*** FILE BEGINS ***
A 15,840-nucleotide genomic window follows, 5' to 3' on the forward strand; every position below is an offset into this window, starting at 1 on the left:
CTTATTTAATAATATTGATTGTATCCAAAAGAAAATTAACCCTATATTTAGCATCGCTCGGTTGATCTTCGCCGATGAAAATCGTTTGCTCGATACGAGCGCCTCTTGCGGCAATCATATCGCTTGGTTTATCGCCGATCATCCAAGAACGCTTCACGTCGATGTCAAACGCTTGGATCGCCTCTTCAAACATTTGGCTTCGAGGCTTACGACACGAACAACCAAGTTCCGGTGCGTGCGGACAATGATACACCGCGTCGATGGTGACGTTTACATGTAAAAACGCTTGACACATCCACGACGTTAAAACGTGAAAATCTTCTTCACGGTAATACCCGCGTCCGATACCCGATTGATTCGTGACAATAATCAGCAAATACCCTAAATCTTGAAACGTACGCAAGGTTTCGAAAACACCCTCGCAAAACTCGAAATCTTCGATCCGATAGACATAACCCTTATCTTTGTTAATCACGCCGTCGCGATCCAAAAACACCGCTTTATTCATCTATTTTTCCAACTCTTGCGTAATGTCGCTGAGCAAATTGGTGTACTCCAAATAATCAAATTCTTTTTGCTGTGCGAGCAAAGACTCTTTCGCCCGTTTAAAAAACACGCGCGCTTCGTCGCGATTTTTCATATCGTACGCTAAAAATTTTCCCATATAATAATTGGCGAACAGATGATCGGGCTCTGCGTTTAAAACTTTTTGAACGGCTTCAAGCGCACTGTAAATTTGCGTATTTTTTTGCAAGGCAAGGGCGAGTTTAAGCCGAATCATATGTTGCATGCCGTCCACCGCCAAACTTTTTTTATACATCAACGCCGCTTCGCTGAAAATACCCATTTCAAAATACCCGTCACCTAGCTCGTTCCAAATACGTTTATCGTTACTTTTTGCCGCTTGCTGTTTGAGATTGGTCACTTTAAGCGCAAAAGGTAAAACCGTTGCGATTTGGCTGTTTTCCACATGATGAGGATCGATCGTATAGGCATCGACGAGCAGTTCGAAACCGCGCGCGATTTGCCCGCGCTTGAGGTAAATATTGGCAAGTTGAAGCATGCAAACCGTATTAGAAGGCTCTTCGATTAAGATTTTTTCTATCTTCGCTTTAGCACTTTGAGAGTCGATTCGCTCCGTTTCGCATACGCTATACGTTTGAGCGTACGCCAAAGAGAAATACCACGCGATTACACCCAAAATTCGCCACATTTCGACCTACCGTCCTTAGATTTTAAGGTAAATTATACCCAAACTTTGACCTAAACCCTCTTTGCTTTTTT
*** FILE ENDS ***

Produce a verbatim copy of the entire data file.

A 15,840-nucleotide genomic window follows, 5' to 3' on the forward strand; every position below is an offset into this window, starting at 1 on the left:
CTTATTTAATAATATTGATTGTATCCAAAAGAAAATTAACCCTATATTTAGCATCGCTCGGTTGATCTTCGCCGATGAAAATCGTTTGCTCGATACGAGCGCCTCTTGCGGCAATCATATCGCTTGGTTTATCGCCGATCATCCAAGAACGCTTCACGTCGATGTCAAACGCTTGGATCGCCTCTTCAAACATTTGGCTTCGAGGCTTACGACACGAACAACCAAGTTCCGGTGCGTGCGGACAATGATACACCGCGTCGATGGTGACGTTTACATGTAAAAACGCTTGACACATCCACGACGTTAAAACGTGAAAATCTTCTTCACGGTAATACCCGCGTCCGATACCCGATTGATTCGTGACAATAATCAGCAAATACCCTAAATCTTGAAACGTACGCAAGGTTTCGAAAACACCCTCGCAAAACTCGAAATCTTCGATCCGATAGACATAACCCTTATCTTTGTTAATCACGCCGTCGCGATCCAAAAACACCGCTTTATTCATCTATTTTTCCAACTCTTGCGTAATGTCGCTGAGCAAATTGGTGTACTCCAAATAATCAAATTCTTTTTGCTGTGCGAGCAAAGACTCTTTCGCCCGTTTAAAAAACACGCGCGCTTCGTCGCGATTTTTCATATCGTACGCTAAAAATTTTCCCATATAATAATTGGCGAACAGATGATCGGGCTCTGCGTTTAAAACTTTTTGAACGGCTTCAAGCGCACTGTAAATTTGCGTATTTTTTTGCAAGGCAAGGGCGAGTTTAAGCCGAATCATATGTTGCATGCCGTCCACCGCCAAACTTTTTTTATACATCAACGCCGCTTCGCTGAAAATACCCATTTCAAAATACCCGTCACCTAGCTCGTTCCAAATACGTTTATCGTTACTTTTTGCCGCTTGCTGTTTGAGATTGGTCACTTTAAGCGCAAAAGGTAAAACCGTTGCGATTTGGCTGTTTTCCACATGATGAGGATCGATCGTATAGGCATCGACGAGCAGTTCGAAACCGCGCGCGATTTGCCCGCGCTTGAGGTAAATATTGGCAAGTTGAAGCATGCAAACCGTATTAGAAGGCTCTTCGATTAAGATTTTTTCTATCTTCGCTTTAGCACTTTGAGAGTCGATTCGCTCCGTTTCGCATACGCTATACGTTTGAGCGTACGCCAAAGAGAAATACCACGCGATTACACCCAAAATTCGCCACATTTCGACCTACCGTCCTTAGATTTTAAGGTAAATTATACCCAAACTTTGACCTAAACCCTCTTTGCTTTTTT